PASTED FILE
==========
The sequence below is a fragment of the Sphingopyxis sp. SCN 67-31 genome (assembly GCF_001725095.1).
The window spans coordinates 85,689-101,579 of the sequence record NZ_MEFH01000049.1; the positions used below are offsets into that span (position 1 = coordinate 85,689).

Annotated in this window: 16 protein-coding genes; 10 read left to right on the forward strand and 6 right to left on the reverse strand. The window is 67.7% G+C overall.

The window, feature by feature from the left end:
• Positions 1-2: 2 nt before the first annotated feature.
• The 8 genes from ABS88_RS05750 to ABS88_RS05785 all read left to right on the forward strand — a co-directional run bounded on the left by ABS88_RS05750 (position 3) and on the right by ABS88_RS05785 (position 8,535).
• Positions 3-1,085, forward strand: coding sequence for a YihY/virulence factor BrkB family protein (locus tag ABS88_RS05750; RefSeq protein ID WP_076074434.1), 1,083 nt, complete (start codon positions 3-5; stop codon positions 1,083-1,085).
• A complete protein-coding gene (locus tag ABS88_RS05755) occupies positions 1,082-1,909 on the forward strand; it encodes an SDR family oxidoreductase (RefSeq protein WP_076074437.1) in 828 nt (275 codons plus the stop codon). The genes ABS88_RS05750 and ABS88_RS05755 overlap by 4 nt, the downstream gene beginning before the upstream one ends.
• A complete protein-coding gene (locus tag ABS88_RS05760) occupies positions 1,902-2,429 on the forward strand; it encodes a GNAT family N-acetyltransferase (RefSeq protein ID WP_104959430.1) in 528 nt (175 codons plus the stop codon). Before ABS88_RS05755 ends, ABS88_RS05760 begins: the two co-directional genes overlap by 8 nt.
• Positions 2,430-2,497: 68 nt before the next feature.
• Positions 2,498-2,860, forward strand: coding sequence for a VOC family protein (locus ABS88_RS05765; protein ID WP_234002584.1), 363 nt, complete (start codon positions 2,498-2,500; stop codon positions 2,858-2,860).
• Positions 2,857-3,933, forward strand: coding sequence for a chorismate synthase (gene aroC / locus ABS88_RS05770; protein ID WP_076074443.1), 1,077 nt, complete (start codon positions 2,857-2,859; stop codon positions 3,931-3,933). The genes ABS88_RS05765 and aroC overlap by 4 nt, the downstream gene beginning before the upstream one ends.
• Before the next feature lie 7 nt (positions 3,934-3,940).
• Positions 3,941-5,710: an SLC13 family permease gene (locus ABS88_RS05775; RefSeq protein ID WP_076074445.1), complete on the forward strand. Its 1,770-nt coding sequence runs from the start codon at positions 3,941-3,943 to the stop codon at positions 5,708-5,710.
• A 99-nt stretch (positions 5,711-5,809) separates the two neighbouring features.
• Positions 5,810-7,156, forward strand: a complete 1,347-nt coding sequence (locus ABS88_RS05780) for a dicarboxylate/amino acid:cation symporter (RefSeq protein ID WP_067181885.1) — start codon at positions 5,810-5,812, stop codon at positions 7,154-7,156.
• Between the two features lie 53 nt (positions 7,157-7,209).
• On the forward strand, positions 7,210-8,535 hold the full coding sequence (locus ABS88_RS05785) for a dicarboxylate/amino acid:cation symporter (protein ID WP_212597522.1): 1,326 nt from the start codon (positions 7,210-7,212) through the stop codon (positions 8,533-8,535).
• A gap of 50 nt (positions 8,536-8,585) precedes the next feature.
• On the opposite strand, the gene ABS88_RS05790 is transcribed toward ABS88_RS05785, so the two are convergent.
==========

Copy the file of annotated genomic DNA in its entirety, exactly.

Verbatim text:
The sequence below is a fragment of the Sphingopyxis sp. SCN 67-31 genome (assembly GCF_001725095.1).
The window spans coordinates 85,689-101,579 of the sequence record NZ_MEFH01000049.1; the positions used below are offsets into that span (position 1 = coordinate 85,689).

Annotated in this window: 16 protein-coding genes; 10 read left to right on the forward strand and 6 right to left on the reverse strand. The window is 67.7% G+C overall.

The window, feature by feature from the left end:
• Positions 1-2: 2 nt before the first annotated feature.
• The 8 genes from ABS88_RS05750 to ABS88_RS05785 all read left to right on the forward strand — a co-directional run bounded on the left by ABS88_RS05750 (position 3) and on the right by ABS88_RS05785 (position 8,535).
• Positions 3-1,085, forward strand: coding sequence for a YihY/virulence factor BrkB family protein (locus tag ABS88_RS05750; RefSeq protein ID WP_076074434.1), 1,083 nt, complete (start codon positions 3-5; stop codon positions 1,083-1,085).
• A complete protein-coding gene (locus tag ABS88_RS05755) occupies positions 1,082-1,909 on the forward strand; it encodes an SDR family oxidoreductase (RefSeq protein WP_076074437.1) in 828 nt (275 codons plus the stop codon). The genes ABS88_RS05750 and ABS88_RS05755 overlap by 4 nt, the downstream gene beginning before the upstream one ends.
• A complete protein-coding gene (locus tag ABS88_RS05760) occupies positions 1,902-2,429 on the forward strand; it encodes a GNAT family N-acetyltransferase (RefSeq protein ID WP_104959430.1) in 528 nt (175 codons plus the stop codon). Before ABS88_RS05755 ends, ABS88_RS05760 begins: the two co-directional genes overlap by 8 nt.
• Positions 2,430-2,497: 68 nt before the next feature.
• Positions 2,498-2,860, forward strand: coding sequence for a VOC family protein (locus ABS88_RS05765; protein ID WP_234002584.1), 363 nt, complete (start codon positions 2,498-2,500; stop codon positions 2,858-2,860).
• Positions 2,857-3,933, forward strand: coding sequence for a chorismate synthase (gene aroC / locus ABS88_RS05770; protein ID WP_076074443.1), 1,077 nt, complete (start codon positions 2,857-2,859; stop codon positions 3,931-3,933). The genes ABS88_RS05765 and aroC overlap by 4 nt, the downstream gene beginning before the upstream one ends.
• Before the next feature lie 7 nt (positions 3,934-3,940).
• Positions 3,941-5,710: an SLC13 family permease gene (locus ABS88_RS05775; RefSeq protein ID WP_076074445.1), complete on the forward strand. Its 1,770-nt coding sequence runs from the start codon at positions 3,941-3,943 to the stop codon at positions 5,708-5,710.
• A 99-nt stretch (positions 5,711-5,809) separates the two neighbouring features.
• Positions 5,810-7,156, forward strand: a complete 1,347-nt coding sequence (locus ABS88_RS05780) for a dicarboxylate/amino acid:cation symporter (RefSeq protein ID WP_067181885.1) — start codon at positions 5,810-5,812, stop codon at positions 7,154-7,156.
• Between the two features lie 53 nt (positions 7,157-7,209).
• On the forward strand, positions 7,210-8,535 hold the full coding sequence (locus ABS88_RS05785) for a dicarboxylate/amino acid:cation symporter (protein ID WP_212597522.1): 1,326 nt from the start codon (positions 7,210-7,212) through the stop codon (positions 8,533-8,535).
• A gap of 50 nt (positions 8,536-8,585) precedes the next feature.
• On the opposite strand, the gene ABS88_RS05790 is transcribed toward ABS88_RS05785, so the two are convergent.